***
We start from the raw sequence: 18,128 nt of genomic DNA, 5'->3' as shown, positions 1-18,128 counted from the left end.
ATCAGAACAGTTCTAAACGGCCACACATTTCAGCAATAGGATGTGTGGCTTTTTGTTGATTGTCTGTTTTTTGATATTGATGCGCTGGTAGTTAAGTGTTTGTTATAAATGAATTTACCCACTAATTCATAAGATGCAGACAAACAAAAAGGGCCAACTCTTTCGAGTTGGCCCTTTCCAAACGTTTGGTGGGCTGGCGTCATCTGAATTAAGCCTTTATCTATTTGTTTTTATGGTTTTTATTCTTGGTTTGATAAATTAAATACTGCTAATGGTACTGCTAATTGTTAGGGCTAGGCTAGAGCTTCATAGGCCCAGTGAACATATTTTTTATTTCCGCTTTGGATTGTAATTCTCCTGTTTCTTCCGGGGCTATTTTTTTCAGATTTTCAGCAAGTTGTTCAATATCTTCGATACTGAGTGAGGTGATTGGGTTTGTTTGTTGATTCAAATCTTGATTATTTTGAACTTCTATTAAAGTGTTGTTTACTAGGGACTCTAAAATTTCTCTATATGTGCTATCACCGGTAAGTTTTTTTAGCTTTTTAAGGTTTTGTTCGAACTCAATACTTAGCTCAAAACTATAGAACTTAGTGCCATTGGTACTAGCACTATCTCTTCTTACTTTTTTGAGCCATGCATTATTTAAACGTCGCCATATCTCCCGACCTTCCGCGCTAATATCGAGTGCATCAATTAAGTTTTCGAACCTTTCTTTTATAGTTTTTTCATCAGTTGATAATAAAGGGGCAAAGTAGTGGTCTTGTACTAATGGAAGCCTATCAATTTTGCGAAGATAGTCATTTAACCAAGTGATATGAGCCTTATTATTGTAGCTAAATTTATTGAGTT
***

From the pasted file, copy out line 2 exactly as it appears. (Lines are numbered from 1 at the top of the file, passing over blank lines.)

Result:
ATCAGAACAGTTCTAAACGGCCACACATTTCAGCAATAGGATGTGTGGCTTTTTGTTGATTGTCTGTTTTTTGATATTGATGCGCTGGTAGTTAAGTGTTTGTTATAAATGAATTTACCCACTAATTCATAAGATGCAGACAAACAAAAAGGGCCAACTCTTTCGAGTTGGCCCTTTCCAAACGTTTGGTGGGCTGGCGTCATCTGAATTAAGCCTTTATCTATTTGTTTTTATGGTTTTTATTCTTGGTTTGATAAATTAAATACTGCTAATGGTACTGCTAATTGTTAGGGCTAGGCTAGAGCTTCATAGGCCCAGTGAACATATTTTTTATTTCCGCTTTGGATTGTAATTCTCCTGTTTCTTCCGGGGCTATTTTTTTCAGATTTTCAGCAAGTTGTTCAATATCTTCGATACTGAGTGAGGTGATTGGGTTTGTTTGTTGATTCAAATCTTGATTATTTTGAACTTCTATTAAAGTGTTGTTTACTAGGGACTCTAAAATTTCTCTATATGTGCTATCACCGGTAAGTTTTTTTAGCTTTTTAAGGTTTTGTTCGAACTCAATACTTAGCTCAAAACTATAGAACTTAGTGCCATTGGTACTAGCACTATCTCTTCTTACTTTTTTGAGCCATGCATTATTTAAACGTCGCCATATCTCCCGACCTTCCGCGCTAATATCGAGTGCATCAATTAAGTTTTCGAACCTTTCTTTTATAGTTTTTTCATCAGTTGATAATAAAGGGGCAAAGTAGTGGTCTTGTACTAATGGAAGCCTATCAATTTTGCGAAGATAGTCATTTAACCAAGTGATATGAGCCTTATTATTGTAGCTAAATTTATTGAGTT